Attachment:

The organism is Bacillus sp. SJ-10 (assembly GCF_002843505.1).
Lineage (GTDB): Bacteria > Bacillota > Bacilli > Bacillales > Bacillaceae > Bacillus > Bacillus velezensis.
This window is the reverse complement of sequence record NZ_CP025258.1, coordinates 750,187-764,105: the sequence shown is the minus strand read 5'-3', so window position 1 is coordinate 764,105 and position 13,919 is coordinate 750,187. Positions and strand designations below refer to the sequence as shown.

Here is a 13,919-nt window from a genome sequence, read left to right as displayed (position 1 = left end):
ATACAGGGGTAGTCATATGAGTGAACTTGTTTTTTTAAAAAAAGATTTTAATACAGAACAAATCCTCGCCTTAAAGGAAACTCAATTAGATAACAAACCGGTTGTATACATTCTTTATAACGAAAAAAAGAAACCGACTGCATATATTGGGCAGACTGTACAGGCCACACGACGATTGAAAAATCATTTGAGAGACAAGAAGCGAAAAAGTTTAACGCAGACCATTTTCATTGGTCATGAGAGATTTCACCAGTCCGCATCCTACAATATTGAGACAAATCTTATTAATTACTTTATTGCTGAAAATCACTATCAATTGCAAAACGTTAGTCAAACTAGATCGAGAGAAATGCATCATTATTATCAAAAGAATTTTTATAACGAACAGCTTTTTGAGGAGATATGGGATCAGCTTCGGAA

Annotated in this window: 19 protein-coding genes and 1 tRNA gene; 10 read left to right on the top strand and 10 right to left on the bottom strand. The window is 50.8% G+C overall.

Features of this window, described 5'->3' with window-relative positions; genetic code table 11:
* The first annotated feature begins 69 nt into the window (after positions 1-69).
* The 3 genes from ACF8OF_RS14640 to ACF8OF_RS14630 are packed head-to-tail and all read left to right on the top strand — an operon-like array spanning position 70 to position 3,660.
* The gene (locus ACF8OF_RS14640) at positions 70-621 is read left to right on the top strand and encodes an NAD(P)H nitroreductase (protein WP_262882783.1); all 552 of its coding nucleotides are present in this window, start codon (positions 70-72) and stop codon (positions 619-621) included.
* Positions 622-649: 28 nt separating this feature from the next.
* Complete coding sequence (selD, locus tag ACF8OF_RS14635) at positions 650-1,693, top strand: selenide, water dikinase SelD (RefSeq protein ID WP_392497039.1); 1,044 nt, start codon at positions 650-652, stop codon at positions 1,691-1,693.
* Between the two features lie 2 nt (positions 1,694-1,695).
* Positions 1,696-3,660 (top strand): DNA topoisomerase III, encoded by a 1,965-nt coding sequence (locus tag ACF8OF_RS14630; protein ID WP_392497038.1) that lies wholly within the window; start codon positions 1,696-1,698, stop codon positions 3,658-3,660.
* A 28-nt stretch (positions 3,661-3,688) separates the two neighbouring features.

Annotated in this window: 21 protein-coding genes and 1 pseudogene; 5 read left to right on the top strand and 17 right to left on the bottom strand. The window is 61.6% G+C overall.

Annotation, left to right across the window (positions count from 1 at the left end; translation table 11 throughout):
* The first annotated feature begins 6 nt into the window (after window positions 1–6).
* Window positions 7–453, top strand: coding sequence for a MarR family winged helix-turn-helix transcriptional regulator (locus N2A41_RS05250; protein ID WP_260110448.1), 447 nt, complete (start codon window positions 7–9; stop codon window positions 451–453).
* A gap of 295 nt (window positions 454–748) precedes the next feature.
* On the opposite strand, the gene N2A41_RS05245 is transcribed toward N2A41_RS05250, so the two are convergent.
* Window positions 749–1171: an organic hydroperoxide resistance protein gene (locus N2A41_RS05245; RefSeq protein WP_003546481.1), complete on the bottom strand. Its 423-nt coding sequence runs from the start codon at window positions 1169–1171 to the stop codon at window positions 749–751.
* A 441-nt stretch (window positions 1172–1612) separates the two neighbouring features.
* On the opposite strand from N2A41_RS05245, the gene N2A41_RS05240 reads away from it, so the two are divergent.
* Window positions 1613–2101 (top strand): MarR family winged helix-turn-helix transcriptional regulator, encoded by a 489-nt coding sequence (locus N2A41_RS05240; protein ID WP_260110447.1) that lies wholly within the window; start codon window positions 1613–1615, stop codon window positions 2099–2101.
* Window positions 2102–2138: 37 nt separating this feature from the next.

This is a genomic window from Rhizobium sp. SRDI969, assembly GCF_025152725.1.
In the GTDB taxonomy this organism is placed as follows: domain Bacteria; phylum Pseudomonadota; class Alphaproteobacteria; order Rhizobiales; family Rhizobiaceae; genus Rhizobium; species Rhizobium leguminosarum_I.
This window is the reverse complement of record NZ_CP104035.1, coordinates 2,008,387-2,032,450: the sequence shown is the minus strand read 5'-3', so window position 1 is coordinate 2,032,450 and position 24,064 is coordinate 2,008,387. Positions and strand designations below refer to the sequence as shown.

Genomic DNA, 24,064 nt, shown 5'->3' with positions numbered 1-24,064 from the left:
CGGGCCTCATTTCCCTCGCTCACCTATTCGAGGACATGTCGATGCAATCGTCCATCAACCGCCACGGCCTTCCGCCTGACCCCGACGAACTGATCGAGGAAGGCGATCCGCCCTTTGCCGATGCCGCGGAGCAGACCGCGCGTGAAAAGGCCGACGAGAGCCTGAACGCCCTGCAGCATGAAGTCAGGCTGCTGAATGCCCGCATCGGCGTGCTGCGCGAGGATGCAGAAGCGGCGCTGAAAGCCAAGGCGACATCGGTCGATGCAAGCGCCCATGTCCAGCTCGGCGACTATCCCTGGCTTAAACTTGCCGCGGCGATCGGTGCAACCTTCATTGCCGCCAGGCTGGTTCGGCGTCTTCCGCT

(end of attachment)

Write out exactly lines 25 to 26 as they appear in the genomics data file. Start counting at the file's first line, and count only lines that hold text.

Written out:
* Window positions 1613–2101 (top strand): MarR family winged helix-turn-helix transcriptional regulator, encoded by a 489-nt coding sequence (locus N2A41_RS05240; protein ID WP_260110447.1) that lies wholly within the window; start codon window positions 1613–1615, stop codon window positions 2099–2101.
* Window positions 2102–2138: 37 nt separating this feature from the next.